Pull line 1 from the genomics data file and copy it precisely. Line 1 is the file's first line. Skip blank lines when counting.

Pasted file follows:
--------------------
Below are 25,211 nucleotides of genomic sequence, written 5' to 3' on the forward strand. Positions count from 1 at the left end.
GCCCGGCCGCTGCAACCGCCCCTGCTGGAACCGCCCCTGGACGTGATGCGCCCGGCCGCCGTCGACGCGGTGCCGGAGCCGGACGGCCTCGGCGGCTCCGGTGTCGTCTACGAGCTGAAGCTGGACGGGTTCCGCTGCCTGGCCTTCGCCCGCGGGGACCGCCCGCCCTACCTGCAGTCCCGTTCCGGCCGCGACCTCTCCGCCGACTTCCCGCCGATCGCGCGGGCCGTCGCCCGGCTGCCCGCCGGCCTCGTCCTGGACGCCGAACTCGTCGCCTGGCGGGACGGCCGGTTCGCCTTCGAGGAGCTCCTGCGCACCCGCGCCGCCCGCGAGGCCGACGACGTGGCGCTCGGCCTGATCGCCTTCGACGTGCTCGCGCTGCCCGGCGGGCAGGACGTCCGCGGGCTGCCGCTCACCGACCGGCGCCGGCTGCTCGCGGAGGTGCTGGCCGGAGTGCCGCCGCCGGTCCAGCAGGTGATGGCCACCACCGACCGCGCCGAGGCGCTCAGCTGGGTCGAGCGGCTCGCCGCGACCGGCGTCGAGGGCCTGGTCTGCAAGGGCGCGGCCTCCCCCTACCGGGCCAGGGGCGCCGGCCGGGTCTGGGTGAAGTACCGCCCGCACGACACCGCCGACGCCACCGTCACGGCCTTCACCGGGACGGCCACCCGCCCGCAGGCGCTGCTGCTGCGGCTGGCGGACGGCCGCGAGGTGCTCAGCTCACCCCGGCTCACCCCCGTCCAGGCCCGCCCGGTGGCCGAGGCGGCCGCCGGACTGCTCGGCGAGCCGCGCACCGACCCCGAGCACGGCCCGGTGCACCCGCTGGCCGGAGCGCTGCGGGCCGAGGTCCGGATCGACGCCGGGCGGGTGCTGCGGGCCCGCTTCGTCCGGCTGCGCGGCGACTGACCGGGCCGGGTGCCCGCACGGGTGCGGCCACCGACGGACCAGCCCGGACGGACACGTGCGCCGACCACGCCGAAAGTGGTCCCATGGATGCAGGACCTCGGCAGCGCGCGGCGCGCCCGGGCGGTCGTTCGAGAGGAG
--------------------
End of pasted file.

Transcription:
Below are 25,211 nucleotides of genomic sequence, written 5' to 3' on the forward strand. Positions count from 1 at the left end.